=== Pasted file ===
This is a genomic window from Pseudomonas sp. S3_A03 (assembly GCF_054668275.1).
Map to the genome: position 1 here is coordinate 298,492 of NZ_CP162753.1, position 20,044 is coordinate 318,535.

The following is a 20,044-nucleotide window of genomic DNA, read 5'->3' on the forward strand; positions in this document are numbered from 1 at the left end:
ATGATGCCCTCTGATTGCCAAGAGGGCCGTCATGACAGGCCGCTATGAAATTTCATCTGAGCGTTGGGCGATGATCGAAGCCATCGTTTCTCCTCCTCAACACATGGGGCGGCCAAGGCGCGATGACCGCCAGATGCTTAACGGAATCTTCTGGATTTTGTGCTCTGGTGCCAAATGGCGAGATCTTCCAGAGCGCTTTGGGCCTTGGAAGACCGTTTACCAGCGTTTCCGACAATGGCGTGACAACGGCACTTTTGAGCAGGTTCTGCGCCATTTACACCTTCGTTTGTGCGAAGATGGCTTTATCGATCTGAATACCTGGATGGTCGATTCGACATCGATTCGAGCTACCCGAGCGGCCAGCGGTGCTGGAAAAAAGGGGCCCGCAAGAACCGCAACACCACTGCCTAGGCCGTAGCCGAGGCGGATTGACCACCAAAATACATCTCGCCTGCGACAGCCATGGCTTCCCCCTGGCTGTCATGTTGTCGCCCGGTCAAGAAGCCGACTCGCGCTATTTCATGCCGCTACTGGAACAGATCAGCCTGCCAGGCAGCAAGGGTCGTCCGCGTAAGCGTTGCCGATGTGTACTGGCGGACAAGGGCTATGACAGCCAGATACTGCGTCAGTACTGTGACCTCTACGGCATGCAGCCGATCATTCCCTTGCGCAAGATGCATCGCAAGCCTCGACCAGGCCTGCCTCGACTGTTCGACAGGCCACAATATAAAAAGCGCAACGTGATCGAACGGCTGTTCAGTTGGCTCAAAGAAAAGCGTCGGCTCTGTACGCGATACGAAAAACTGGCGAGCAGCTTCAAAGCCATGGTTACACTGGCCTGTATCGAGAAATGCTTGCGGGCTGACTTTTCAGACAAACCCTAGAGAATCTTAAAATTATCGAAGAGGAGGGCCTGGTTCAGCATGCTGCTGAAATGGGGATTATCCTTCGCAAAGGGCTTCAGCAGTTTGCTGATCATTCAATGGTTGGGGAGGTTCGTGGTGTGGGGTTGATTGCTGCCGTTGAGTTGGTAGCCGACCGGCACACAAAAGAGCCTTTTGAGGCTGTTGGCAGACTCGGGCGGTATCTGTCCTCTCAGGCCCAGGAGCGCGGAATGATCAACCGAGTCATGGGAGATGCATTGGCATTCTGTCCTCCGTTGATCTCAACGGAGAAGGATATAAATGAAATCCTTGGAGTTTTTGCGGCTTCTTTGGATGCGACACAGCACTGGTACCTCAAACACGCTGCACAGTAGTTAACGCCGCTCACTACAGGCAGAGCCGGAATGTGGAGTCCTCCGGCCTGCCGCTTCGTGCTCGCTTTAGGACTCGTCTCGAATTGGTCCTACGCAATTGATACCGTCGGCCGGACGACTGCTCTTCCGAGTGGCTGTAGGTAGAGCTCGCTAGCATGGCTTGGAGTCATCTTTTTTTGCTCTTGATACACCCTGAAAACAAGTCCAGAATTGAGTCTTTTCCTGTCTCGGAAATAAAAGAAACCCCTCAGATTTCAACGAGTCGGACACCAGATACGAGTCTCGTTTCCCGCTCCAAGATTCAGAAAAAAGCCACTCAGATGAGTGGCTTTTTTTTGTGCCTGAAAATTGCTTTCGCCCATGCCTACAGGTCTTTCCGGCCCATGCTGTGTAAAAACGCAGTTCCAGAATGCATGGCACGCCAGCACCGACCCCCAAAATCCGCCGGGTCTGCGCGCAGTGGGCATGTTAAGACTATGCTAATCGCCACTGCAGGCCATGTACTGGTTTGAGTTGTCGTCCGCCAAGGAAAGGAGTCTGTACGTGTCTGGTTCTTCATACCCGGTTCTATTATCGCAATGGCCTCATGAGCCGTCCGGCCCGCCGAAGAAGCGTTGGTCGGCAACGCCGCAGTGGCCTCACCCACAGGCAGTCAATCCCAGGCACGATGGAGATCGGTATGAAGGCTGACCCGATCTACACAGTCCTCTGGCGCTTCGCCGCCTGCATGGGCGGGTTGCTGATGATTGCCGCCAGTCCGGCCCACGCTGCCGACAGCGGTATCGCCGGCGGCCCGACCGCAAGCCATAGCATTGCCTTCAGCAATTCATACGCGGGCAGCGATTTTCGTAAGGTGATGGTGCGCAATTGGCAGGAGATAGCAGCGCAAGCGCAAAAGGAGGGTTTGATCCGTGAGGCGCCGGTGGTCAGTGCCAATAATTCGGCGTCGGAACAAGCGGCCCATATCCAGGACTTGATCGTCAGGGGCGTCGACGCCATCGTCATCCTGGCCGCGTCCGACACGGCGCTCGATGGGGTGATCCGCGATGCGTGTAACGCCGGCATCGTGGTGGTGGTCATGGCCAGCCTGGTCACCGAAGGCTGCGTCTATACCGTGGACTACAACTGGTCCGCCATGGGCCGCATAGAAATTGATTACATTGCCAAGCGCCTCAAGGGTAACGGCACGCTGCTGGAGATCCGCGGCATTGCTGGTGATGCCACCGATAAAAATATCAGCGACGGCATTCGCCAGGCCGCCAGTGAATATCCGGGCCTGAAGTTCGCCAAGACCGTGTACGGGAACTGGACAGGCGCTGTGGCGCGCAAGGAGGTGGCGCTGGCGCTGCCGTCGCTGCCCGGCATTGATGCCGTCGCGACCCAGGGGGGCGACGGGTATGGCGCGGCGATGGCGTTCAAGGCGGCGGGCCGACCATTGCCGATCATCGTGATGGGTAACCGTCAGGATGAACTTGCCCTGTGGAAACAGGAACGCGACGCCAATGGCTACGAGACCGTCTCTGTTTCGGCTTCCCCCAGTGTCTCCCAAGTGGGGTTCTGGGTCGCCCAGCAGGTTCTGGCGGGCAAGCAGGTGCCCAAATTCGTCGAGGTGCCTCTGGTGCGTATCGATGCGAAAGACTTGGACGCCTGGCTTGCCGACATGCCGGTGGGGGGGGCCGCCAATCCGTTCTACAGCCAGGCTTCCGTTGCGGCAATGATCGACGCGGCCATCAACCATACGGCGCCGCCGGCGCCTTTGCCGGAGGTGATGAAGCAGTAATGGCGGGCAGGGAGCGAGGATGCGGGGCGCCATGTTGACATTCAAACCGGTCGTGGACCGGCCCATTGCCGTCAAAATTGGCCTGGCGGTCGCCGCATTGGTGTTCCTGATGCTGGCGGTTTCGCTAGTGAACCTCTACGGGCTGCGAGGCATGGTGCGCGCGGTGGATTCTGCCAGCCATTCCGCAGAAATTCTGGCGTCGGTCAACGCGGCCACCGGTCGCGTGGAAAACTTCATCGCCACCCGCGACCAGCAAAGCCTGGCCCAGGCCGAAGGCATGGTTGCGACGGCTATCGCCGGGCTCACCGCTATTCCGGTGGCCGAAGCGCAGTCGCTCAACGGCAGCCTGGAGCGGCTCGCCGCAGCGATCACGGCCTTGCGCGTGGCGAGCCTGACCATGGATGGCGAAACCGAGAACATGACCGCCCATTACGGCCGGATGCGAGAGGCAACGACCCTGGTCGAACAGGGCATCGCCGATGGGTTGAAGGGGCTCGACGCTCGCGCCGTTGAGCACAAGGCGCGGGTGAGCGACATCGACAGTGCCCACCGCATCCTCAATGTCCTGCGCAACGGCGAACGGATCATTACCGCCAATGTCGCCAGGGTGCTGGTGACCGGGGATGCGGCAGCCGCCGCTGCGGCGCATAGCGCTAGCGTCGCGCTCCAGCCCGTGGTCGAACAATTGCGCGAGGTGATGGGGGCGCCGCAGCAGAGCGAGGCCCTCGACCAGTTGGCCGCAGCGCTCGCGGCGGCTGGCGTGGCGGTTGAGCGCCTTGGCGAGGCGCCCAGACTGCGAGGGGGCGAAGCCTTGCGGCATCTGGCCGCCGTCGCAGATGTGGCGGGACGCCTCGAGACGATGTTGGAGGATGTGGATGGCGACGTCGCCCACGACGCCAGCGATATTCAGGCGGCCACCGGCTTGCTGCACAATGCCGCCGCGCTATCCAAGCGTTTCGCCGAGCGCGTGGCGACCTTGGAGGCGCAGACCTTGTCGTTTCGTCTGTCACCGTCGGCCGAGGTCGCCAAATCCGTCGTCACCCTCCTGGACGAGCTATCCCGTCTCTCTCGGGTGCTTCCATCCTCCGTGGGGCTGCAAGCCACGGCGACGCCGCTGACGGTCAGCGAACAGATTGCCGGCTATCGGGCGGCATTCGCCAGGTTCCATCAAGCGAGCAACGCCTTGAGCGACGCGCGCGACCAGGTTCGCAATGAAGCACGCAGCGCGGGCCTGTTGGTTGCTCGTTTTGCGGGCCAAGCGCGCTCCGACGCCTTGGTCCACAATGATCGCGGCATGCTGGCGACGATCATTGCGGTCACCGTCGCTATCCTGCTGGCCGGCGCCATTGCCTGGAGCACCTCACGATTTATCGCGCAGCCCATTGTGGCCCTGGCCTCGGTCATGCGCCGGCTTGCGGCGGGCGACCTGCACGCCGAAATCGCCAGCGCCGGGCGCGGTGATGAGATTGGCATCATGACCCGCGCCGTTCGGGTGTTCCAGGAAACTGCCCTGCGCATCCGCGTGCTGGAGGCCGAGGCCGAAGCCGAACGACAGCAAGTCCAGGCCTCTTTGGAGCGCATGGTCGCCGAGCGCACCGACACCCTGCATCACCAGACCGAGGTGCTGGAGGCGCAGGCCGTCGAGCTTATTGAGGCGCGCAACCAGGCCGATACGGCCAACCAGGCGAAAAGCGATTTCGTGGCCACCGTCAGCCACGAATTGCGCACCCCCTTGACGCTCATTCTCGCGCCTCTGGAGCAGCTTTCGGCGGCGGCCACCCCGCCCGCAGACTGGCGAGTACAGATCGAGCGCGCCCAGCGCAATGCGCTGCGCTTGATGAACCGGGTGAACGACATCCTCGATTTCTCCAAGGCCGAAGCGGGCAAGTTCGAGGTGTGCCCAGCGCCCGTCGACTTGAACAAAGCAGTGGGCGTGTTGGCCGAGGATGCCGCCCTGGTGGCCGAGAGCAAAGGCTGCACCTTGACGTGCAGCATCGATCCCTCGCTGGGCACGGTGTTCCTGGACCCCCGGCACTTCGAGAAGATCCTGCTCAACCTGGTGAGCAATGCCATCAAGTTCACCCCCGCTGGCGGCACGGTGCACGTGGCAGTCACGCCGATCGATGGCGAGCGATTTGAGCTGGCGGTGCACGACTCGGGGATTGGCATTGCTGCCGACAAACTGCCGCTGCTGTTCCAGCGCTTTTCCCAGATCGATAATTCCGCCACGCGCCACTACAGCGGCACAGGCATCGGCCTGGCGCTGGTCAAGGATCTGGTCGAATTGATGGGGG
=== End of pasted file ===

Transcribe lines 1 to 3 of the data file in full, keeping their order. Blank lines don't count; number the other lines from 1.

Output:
This is a genomic window from Pseudomonas sp. S3_A03 (assembly GCF_054668275.1).
Map to the genome: position 1 here is coordinate 298,492 of NZ_CP162753.1, position 20,044 is coordinate 318,535.

The following is a 20,044-nucleotide window of genomic DNA, read 5'->3' on the forward strand; positions in this document are numbered from 1 at the left end: